The UN and Arab League's envoy to Syria, Kofi Annan, is due to meet President Bashar al-Assad in Damascus for talks on his six-point peace plan.
The meeting comes after Mr Annan acknowledged that the plan has so far failed to end the violence.
A week ago, a meeting of major powers called for a transitional unity government in Syria.
Mr Assad has accused the US of trying to destabilise Syria by giving "gangs" in his country political protection.
Syria's Foreign Ministry spokesman, Jihad Makdissi, told the AFP news agency that the talks would focus on the six-point plan for peace mediated by Mr Annan earlier this year.
In an interview published on Saturday, Kofi Annan told the French paper Le Monde that the plan for Syria had so far "failed" to end the bloodshed.
A day earlier, he recommended in a report to the UN Security Council that the UN mission that is meant to be monitoring the truce in Syria should instead focus on political mediation.
The BBC's Jim Muir, in neighbouring Lebanon, says that after efforts to pave the way for a political dialogue by ending the violence failed, the emphasis is now on trying to achieve a political solution first.
But Mr Annan faces an uphill task in trying to break the vicious circle of blame and recrimination between the regime and its opponents, our correspondent adds.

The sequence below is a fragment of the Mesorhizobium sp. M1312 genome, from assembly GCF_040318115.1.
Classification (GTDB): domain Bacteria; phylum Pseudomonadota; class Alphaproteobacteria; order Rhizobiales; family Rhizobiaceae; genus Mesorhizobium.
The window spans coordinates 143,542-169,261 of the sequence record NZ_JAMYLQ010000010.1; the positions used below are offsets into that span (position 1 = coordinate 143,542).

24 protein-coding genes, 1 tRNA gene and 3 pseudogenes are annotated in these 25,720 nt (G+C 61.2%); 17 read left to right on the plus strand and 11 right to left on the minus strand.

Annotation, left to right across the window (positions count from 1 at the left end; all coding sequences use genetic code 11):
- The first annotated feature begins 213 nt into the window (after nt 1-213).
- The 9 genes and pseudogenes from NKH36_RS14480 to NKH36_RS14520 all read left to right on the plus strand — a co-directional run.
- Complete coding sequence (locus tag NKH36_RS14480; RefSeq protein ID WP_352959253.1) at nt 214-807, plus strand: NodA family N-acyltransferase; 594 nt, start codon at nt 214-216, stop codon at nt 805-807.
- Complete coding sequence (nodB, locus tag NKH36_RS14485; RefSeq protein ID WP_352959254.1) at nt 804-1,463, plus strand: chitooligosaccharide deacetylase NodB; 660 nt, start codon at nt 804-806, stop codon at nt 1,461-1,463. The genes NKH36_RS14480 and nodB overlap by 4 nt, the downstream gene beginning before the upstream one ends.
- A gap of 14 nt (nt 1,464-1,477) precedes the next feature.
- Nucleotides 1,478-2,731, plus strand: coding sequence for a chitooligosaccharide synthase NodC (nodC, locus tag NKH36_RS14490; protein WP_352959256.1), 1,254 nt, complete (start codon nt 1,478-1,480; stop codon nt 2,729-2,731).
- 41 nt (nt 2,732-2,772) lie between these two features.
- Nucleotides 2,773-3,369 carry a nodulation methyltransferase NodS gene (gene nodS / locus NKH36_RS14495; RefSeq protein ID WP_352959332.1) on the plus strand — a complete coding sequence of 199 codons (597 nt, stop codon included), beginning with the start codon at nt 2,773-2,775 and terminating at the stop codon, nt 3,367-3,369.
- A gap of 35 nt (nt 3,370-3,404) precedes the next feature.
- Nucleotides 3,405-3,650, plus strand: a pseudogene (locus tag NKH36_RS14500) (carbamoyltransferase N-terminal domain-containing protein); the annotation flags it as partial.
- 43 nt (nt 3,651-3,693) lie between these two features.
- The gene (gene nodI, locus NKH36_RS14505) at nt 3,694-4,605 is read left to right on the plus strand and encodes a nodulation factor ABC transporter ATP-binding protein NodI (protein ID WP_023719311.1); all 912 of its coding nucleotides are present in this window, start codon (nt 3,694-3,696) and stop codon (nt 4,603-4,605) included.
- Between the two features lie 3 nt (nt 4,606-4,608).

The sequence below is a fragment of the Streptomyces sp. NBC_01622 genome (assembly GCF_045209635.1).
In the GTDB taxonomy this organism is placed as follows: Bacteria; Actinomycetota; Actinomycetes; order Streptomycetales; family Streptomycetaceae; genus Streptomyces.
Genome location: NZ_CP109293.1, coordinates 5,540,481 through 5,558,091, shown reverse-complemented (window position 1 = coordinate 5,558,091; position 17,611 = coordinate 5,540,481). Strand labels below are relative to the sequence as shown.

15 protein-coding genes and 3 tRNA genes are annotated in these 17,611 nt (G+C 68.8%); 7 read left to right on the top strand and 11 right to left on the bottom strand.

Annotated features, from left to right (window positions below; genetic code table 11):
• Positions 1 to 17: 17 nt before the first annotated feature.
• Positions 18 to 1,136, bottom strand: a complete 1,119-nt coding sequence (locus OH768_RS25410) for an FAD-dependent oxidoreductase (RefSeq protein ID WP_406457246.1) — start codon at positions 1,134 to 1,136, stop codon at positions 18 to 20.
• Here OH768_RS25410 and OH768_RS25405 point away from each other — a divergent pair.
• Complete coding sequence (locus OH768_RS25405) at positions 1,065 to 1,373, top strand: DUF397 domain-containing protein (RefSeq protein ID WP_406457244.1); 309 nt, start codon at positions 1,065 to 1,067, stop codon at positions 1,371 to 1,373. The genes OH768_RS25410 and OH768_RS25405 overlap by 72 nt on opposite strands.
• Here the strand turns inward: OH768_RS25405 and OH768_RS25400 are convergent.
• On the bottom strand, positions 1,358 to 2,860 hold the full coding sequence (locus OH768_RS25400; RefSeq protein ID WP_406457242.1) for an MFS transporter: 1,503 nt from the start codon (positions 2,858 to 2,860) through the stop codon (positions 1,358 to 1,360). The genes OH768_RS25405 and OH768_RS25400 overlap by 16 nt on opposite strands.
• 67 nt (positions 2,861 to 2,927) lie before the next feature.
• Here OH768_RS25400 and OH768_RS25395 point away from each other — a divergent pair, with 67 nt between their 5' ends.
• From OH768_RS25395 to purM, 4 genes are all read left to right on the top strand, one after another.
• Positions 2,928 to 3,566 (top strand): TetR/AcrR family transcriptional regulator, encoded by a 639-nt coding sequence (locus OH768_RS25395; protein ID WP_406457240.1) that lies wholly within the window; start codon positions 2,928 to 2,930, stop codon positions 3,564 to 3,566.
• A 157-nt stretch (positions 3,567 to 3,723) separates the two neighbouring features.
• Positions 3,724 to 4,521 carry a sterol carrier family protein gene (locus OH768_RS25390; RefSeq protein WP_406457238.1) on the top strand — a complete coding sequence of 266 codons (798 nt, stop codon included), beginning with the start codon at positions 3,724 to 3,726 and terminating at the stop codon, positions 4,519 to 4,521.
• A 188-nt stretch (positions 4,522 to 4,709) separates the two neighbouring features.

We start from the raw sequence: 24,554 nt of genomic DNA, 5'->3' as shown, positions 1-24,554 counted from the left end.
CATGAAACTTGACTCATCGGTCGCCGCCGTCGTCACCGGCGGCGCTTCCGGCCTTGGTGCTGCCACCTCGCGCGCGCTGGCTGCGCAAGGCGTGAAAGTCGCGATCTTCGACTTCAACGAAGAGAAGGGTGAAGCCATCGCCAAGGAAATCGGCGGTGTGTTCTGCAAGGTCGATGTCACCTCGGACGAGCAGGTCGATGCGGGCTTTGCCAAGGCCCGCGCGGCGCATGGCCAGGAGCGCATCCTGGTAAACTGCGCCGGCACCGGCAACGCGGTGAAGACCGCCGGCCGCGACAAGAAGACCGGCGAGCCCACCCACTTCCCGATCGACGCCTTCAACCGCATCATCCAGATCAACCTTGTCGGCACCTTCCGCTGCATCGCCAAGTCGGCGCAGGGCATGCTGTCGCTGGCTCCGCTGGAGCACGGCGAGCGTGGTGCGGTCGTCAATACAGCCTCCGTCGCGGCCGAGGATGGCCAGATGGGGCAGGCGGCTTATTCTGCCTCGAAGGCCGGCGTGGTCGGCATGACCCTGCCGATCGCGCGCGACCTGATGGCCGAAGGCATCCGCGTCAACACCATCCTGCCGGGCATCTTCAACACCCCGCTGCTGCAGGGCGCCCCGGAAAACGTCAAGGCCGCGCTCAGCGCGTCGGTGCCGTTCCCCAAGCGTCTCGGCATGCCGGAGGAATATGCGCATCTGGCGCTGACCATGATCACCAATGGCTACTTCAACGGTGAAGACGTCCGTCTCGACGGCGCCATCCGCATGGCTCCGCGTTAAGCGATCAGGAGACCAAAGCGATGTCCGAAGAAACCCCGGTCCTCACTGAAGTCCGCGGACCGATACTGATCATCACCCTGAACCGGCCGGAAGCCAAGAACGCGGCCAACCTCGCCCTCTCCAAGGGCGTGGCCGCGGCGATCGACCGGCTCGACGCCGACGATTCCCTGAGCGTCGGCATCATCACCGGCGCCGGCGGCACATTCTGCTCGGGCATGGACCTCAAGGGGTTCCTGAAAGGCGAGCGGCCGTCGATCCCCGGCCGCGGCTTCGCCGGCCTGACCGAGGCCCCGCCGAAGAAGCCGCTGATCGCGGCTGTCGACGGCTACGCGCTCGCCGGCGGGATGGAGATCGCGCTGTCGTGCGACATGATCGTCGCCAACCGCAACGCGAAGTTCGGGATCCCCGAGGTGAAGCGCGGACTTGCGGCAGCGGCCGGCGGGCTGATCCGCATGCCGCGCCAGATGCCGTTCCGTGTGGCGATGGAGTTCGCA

Syrian opposition groups demand that Mr Assad and close allies of his should be excluded from any transition government, but the president insists he will not step down.
President Bashar al-Assad: "To stay in this position, in this situation, you must have support"
In a TV interview broadcast on Sunday, President Assad said Mr Annan's six-point plan was "very good", but was being undermined by certain countries, including the US.
"The biggest obstacle is that many countries do not even want this plan to succeed so they offer political support and continue to provide the terrorists in Syria with arms and money," Mr Assad told German broadcaster ARD.
He said Saudi Arabia and Qatar were supplying the "terrorists" in his country with arms, while Turkey was giving them logistical support.
Mr Assad also said he believed that the majority of Syrians support him.
His remarks came as Syria's armed forces conducted "large-scale" manoeuvres to test their "combat readiness" against "any possible aggression", according to the state news agency Sana.
"Our navy forces started to conduct an operational tactical manoeuvre with live ammunition, during which naval and coastal rockets were fired," the report added.
Tensions along the border with Turkey have been raised after Syria shot down a Turkish fighter jet last month.
Some in the Syrian opposition have called for foreign military intervention to unseat Mr Assad's government.
Last week Turkey scrambled six F-16 fighter jets near its border with Syria after Syrian helicopters came close to the border.
Also last week, Turkey said it had begun deploying rocket launchers and anti-aircraft guns along the border in response to the downing of its F-4 Phantom jet on 22 June.
Syria said the Turkish F-4 was shot down by air defence fire inside its airspace.
Meanwhile, violence continued in Syria on Sunday, with 11 people reported dead, according to the Local Co-ordination Committees (LCC), a network of activists inside Syria.
Over 15,000 people are thought to have been killed since the start of the anti-government uprising more than a year ago.